Challenges of achieving a work-life balance in Spain
According to a new report, measures aimed at balancing work and family life are in short supply in Spain and those that exist are found to be ineffective. New initiatives and public measures are required, as well as a change in cultural attitudes. Companies in particular need to be convinced of the importance of accepting workers’ needs with respect to family issues.
The report Informe España 2004 (2004 Report for Spain) was published by the Fundación Encuentro in May 2004. An annual publication since 1993, the report provides a series of analyses on social, economic and political issues in Spain. The 2004 report devotes a chapter to the balance of work and family life (pdf file; in Spanish), regarded by the authors as one of the most challenging issues that Spanish families face on a day-to-day basis.
The relevance of the topic is shown by the remarkable increase (12 percentage points over the last decade) in the number of Spanish households with two working adults: 43% of all households had two working adults in the 20 to 59 age range in 2000. However, this percentage still lies well behind figures found in other European countries (e.g. 75% in the UK).
The research found that problems can arise in households where both parents work outside the home. These are even more acute due to the fact that most people work full-time in Spain and this means that parents are unable to take care of their children during the week. This factor, added to the scarcity of childcare facilities, can have negative effects on the work and family life balance, impacting on the following groups:
- Parents, who are caught between professional and family demands, leading to stress, depression and reduced quality of life. Such problems affect both men and women, though the proportion of women reporting to suffer from such symptoms (21%) is twice that found among men (11%).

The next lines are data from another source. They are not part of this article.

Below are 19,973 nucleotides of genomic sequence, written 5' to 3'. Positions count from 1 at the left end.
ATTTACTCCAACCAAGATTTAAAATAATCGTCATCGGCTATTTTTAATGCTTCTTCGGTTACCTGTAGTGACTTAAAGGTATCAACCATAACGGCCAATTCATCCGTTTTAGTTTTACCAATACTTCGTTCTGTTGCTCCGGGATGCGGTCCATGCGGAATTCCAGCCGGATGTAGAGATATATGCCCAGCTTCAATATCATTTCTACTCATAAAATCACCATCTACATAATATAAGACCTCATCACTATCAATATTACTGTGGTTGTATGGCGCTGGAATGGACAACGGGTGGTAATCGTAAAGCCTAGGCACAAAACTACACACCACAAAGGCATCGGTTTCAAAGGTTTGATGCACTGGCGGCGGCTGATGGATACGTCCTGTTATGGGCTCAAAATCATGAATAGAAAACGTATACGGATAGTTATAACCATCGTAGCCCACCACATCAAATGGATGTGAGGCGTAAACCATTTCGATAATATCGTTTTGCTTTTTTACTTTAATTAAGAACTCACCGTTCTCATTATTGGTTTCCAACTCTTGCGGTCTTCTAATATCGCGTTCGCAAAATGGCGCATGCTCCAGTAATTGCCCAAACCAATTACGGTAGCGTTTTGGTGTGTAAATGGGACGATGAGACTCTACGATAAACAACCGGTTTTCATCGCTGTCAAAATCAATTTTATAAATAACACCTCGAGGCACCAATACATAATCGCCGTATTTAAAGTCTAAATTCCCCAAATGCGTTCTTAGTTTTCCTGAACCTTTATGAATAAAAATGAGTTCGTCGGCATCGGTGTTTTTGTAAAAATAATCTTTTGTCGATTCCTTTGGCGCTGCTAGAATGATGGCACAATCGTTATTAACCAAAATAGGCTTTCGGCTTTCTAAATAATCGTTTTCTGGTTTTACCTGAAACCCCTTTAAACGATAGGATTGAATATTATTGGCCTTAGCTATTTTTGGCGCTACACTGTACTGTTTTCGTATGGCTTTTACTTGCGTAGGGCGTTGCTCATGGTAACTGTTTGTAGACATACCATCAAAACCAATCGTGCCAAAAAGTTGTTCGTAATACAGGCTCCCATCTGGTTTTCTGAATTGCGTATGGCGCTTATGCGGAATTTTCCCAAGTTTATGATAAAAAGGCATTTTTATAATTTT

- Grandparents, since many of them have to look after their grandchildren. It is reported that approximately one third of women under the age of 30 with children or other persons in their care would not be able to work without the support of other relatives, mainly grandparents.
- Companies, due to the fact that worker productivity can suffer as a result of reduced attention and often increased absenteeism. At least one in four women and one in five men report arriving to work late during the last three months due to family reasons (see Table 1).
|Never||Once||More often||Never||Once||More often|
|Arrive late at work||72||7||20||77||8||14|
|Leave work early||66||9||24||73||9||18|
Source: Informe España 2004, Meil, G., and Vara, M. J., ‘Necesidades y recursos para conciliar la vida familiar y profesional en la Comunidad de Madrid’ (Needs and resources for balancing work and family life in the Region of Madrid), Directorate General of Women, Labour Department, Regional Government of Madrid, Madrid, 2003.
The report argues that measures adopted by the Spanish public authorities aimed at fostering a better work-life balance - especially those focusing on extended leave and reducing working hours - are not effective. This is due to the following reasons:
- many families cannot afford to take leave and hence reduce their income at a time when household expenses are increasing;
- women are reluctant to accept leave: one in three women who accepted reduced working hours, and one in five who took extended leave, believe that their professional careers were curtailed as a result.
The authors of the report propose a series of measures, requiring the participation of all relevant stakeholders. As a crucial first step, they recommend that public administration define a legal framework to support a work-life balance through a variety of fiscal and labour measures. In addition, there is a need to set up more nursery schools for children under the age of three, particularly as Spain lags behind most European countries in this regard. In terms of companies, managers must understand that satisfied workers are likely to be more productive. A certificate for ‘family friendly workplaces’ could be established, acknowledging those companies which allow their workers to look after their family. This could be regarded as a prestigious certificate, in the manner of environmentally friendly businesses.
It is important to note that all these practices require a change of attitude, especially among men, who have to be fully committed to taking care of children and the elderly. A change of culture will be vital to achieving a satisfactory balance between work and family life.